The BBC's review into how shamed entertainer Jimmy Savile carried out a campaign of abuse over decades will not be published until after Stuart Hall's forthcoming trial.
Reports at the weekend said t he Dame Janet Smith review was expected to uncover hundreds of victims and reveal a culture of ignorance which "protected" Savile.
A parallel review, being carried out into Hall's behaviour while at the corporation, is being chaired by former High Court judge Dame Linda Dobbs DBE and will form part of the final report.
Hall, who worked on both radio and TV, is due to go on trial later this year accused of raping two young girls.
A statement published on the review website today said it had "re cently received a request from Lancashire Police and the Crown Prosecution Service (North West) to postpone delivery of its report until the criminal proceedings against Stuart Hall have concluded in mid-2014."
It went on: " The review understands that this request arises from the possibility that it might be suggested that the report could adversely affect the fairness of Mr Hall's trial.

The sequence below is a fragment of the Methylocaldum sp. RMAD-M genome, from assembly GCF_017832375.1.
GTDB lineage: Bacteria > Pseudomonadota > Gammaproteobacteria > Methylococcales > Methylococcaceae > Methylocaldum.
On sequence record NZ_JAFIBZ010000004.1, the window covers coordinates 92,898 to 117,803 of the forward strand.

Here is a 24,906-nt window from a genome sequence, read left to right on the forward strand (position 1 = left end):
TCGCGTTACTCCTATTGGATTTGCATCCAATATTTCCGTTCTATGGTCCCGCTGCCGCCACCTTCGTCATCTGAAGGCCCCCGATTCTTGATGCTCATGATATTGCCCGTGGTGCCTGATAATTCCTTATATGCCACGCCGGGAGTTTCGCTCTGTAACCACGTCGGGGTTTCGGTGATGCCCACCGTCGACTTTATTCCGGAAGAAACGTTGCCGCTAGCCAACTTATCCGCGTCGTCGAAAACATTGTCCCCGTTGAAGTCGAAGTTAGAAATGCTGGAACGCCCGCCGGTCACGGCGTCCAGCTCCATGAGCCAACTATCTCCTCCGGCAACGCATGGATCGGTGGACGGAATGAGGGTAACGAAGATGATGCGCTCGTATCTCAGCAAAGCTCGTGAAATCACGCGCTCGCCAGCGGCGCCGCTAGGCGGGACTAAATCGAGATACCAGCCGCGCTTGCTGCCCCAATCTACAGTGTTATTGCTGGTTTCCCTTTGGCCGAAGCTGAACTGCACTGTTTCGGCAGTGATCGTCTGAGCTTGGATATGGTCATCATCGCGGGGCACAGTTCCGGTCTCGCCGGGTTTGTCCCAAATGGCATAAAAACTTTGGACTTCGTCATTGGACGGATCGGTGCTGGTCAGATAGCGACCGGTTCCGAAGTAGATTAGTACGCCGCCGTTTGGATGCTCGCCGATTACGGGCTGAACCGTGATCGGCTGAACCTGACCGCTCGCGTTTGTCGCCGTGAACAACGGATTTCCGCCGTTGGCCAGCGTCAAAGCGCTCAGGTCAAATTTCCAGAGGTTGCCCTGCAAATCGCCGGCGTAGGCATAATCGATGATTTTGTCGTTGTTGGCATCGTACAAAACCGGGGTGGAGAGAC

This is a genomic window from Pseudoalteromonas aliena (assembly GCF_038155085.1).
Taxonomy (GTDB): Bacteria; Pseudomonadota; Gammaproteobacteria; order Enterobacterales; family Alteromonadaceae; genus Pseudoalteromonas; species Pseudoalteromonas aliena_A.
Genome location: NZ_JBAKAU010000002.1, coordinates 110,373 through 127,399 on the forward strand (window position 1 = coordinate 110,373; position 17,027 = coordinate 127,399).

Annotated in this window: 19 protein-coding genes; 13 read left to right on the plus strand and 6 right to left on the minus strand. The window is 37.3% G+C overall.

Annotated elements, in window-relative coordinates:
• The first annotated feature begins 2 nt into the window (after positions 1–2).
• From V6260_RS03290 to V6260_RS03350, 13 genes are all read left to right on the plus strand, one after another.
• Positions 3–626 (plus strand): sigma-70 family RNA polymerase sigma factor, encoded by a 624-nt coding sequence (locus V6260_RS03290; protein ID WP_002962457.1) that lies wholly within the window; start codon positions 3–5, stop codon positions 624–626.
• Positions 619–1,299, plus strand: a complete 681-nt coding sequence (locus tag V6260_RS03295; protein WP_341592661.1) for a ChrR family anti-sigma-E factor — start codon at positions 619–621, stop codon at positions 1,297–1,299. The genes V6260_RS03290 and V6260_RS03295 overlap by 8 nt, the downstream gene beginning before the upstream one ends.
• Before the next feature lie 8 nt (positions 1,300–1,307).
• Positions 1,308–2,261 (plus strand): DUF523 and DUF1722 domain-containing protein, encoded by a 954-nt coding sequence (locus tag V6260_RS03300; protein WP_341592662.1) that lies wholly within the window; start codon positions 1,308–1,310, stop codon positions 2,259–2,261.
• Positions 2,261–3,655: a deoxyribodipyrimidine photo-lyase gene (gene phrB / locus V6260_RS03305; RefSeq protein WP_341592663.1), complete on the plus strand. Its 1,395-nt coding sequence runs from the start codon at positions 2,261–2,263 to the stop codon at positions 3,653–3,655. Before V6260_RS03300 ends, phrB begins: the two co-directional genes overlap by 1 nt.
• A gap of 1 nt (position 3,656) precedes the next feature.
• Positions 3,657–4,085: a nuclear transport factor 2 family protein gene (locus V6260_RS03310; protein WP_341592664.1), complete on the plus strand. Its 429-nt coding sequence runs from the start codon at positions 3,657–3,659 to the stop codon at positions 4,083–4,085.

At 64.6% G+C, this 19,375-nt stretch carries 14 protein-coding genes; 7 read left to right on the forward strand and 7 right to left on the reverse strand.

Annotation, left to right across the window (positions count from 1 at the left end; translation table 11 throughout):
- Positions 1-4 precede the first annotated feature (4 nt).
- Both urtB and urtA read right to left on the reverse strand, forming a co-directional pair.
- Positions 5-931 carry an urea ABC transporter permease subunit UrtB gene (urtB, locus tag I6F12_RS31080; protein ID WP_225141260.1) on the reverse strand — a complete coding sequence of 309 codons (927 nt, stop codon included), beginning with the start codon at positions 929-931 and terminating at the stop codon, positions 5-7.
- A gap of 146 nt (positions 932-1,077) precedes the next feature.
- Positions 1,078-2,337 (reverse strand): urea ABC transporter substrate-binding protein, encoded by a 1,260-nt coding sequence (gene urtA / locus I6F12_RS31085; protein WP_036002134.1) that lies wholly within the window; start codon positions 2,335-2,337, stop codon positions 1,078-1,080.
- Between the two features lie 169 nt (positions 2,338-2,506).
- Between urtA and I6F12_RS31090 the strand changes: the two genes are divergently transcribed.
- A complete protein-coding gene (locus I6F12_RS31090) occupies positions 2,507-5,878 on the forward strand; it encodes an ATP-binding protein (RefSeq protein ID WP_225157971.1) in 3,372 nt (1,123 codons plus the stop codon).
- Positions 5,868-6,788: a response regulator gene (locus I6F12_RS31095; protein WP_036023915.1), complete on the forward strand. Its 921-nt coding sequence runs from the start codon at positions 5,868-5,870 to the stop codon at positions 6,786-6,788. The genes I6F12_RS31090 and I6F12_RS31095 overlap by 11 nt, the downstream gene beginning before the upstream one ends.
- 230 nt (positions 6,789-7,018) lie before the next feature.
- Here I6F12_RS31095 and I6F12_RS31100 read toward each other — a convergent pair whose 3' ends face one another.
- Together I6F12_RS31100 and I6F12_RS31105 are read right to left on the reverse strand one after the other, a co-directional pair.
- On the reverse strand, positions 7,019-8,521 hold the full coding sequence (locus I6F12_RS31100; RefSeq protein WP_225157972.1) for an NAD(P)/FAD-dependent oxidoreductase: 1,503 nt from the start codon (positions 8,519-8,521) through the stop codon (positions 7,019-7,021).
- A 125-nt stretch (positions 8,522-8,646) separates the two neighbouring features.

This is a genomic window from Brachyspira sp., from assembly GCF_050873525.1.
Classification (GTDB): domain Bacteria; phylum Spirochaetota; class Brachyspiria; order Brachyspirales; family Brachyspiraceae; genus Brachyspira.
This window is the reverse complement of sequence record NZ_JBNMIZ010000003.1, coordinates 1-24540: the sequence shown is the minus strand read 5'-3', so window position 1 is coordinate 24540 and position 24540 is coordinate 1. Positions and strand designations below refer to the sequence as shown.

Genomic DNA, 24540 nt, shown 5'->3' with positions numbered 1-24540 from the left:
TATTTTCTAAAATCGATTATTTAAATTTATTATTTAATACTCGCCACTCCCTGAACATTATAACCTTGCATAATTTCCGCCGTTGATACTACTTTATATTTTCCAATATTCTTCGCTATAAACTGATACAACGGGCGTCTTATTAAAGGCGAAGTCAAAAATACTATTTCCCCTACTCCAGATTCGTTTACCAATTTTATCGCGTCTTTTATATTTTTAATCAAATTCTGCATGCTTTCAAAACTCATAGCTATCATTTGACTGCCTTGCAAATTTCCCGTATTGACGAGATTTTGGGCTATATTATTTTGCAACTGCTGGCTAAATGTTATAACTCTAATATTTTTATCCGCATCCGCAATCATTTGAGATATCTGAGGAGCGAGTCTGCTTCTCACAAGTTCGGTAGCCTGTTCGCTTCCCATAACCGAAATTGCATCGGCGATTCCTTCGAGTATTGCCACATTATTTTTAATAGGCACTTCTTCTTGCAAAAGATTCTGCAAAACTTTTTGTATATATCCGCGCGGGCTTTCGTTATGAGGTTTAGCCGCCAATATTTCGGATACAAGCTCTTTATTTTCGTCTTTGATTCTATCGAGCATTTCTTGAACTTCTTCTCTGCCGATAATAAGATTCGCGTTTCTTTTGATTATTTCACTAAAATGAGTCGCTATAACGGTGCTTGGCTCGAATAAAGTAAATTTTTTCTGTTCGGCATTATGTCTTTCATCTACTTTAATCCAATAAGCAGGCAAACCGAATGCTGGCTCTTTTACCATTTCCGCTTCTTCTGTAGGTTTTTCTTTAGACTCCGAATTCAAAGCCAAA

"Dame Janet Smith and Dame Linda Dobbs appreciate the wish of many (including the victims) that the report be delivered as quickly as possible. They have, however, considered the request and concluded that, in the interests of justice, delivery of the report should be delayed. The BBC has been informed of, and agrees with, the review's decision."
Liz Dux, head of abuse at Slater and Gordon which looks a fter more than 70 of the victims, said: "The victims will be naturally disappointed by the delay in the release of this report. They have been living with the trauma of this matter in the spotlight now for 16 months.
"Those that have given evidence to the Dame Janet Smith review were pleased with how sympathetically they were listened to but there has been no follow-up support given by the BBC after they went through the trauma of giving their statements.
"They will understand the reasons why the release of the report has been delayed but for them their suffering continues until answers are given."
S avile rose to fame during the 1960s and 1970s as a BBC Radio 1 DJ and presenter of Jim'll Fix It on BBC1 but was revealed as one of the UK's most prolific abusers after his death in 2011.